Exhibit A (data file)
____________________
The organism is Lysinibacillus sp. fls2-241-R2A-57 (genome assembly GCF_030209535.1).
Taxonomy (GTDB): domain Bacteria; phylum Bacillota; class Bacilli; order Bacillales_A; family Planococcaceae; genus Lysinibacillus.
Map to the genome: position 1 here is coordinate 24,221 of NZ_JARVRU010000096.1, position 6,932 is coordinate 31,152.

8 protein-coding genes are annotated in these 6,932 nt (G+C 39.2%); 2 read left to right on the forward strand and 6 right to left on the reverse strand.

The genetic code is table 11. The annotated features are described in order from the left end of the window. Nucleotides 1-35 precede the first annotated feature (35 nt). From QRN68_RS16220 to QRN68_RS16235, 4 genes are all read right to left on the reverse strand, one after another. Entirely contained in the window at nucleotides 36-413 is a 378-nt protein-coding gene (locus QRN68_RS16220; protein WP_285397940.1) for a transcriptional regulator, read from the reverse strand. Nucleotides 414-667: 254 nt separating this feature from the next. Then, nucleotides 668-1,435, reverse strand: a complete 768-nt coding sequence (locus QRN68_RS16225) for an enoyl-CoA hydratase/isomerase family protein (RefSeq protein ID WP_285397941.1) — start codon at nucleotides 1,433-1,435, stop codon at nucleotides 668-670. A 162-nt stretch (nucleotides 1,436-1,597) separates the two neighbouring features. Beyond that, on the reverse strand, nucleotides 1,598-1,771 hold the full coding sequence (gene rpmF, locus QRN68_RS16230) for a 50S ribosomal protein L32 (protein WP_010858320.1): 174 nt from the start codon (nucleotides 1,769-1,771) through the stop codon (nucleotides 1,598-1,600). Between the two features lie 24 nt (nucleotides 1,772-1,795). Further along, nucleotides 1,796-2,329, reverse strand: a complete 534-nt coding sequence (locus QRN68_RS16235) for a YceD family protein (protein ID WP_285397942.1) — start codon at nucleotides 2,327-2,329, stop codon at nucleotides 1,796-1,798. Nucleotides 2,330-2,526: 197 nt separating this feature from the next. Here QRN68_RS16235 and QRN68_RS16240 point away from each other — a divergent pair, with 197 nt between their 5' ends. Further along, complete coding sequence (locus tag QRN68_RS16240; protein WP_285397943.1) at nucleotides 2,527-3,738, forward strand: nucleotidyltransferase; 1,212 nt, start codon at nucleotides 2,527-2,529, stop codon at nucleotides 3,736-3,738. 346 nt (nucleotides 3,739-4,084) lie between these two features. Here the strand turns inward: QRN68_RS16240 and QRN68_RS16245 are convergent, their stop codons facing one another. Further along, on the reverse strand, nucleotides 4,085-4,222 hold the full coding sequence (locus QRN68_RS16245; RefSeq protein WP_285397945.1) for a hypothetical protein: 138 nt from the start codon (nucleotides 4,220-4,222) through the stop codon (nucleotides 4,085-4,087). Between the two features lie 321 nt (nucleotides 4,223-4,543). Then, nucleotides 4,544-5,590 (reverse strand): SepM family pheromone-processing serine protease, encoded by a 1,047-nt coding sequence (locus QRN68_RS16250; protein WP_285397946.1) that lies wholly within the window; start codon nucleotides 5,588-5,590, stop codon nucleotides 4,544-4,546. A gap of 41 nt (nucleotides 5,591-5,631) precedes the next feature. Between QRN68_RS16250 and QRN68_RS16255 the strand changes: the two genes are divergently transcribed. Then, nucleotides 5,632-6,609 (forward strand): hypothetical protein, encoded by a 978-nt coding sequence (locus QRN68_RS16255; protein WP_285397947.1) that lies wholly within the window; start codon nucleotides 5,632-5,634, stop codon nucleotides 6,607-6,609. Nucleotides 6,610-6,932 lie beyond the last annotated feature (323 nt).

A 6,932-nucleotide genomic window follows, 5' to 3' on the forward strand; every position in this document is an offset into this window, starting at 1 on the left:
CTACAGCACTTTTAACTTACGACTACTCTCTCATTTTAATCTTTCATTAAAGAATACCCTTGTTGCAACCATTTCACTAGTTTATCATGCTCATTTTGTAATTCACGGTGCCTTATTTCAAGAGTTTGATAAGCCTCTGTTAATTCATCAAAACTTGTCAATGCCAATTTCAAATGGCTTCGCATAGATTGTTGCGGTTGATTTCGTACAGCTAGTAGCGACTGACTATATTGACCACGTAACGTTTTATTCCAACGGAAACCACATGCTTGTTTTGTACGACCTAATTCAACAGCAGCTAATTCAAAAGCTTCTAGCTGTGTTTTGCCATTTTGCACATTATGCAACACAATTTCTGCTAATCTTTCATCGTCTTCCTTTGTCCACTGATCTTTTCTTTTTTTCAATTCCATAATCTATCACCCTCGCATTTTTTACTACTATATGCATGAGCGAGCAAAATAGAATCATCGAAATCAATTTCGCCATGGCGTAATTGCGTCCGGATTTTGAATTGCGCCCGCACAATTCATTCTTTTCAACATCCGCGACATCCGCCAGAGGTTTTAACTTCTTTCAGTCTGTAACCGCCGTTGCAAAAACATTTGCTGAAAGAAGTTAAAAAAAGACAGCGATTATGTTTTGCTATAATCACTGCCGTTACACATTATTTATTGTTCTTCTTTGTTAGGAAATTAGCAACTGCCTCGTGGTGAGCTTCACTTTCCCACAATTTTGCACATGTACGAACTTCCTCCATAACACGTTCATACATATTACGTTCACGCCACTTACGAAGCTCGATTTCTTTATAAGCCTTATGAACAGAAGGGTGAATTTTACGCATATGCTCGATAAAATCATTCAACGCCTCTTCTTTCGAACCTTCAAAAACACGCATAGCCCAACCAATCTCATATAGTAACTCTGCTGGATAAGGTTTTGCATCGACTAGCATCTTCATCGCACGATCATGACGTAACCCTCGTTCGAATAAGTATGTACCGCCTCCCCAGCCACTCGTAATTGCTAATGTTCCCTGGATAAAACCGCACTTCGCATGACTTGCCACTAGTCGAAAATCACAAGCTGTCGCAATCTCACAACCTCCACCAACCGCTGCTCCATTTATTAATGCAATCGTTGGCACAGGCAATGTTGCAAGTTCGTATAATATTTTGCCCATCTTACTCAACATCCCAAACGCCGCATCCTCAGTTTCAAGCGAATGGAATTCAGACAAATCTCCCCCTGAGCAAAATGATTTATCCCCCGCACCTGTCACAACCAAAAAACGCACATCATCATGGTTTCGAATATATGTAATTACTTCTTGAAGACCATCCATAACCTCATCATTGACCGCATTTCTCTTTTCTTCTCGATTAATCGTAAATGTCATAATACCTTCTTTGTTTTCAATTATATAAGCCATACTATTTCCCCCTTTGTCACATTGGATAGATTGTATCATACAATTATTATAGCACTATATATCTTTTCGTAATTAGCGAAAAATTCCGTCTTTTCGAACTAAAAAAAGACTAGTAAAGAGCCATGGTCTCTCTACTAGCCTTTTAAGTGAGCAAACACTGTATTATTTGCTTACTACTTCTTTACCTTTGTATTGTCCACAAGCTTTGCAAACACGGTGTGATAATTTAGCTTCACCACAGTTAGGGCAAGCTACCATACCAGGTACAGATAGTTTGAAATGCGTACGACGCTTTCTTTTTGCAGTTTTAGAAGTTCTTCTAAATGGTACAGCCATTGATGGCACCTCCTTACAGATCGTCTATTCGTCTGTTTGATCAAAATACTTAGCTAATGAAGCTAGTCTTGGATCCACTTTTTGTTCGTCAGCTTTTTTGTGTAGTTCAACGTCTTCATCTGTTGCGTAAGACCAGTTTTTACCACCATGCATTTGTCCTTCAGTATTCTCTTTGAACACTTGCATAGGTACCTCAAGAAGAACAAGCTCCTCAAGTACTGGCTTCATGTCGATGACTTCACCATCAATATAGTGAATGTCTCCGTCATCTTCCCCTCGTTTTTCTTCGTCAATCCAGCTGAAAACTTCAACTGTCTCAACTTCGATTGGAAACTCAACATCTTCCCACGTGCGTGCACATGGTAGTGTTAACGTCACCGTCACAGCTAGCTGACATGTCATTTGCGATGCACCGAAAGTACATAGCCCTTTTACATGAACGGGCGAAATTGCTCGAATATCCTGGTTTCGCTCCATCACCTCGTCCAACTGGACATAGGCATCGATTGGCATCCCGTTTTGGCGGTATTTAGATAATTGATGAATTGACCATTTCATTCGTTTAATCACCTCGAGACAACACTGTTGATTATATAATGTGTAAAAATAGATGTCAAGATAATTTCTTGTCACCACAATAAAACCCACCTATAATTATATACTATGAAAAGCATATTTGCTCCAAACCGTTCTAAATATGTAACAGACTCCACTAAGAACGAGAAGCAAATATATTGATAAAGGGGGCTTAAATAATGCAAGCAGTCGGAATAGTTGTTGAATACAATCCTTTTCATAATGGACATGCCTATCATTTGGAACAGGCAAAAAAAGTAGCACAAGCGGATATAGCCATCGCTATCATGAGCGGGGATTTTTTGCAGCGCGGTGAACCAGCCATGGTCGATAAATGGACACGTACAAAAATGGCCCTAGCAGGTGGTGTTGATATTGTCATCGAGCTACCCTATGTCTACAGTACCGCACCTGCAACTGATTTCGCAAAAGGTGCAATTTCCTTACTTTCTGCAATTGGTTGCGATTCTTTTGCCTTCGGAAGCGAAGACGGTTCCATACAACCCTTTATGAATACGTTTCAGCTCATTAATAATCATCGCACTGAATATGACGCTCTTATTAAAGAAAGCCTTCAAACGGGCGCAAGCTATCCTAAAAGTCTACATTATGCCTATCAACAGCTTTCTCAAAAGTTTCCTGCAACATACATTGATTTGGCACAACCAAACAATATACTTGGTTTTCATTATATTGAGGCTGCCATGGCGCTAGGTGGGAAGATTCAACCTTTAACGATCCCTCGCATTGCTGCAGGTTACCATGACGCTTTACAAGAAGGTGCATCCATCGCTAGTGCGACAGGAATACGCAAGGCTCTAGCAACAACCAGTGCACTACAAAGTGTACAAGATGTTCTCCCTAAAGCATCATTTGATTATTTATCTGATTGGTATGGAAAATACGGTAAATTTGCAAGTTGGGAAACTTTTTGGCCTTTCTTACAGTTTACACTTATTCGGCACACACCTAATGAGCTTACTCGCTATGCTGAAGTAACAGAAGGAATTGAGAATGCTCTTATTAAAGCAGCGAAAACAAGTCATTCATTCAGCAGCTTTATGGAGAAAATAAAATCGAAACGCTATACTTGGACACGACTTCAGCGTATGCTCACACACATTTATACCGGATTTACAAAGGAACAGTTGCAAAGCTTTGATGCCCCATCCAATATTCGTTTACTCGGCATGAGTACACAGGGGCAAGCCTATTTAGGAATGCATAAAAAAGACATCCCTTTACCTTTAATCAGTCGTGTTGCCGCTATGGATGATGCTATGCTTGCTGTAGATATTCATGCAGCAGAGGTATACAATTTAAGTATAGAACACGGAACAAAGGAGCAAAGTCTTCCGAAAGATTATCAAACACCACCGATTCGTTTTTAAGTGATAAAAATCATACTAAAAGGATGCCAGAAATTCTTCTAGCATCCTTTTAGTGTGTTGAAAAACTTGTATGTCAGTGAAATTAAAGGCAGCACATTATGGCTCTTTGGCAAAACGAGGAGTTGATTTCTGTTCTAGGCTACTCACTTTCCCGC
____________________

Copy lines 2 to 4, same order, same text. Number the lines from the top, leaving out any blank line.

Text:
Taxonomy (GTDB): domain Bacteria; phylum Bacillota; class Bacilli; order Bacillales_A; family Planococcaceae; genus Lysinibacillus.
Map to the genome: position 1 here is coordinate 24,221 of NZ_JARVRU010000096.1, position 6,932 is coordinate 31,152.

8 protein-coding genes are annotated in these 6,932 nt (G+C 39.2%); 2 read left to right on the forward strand and 6 right to left on the reverse strand.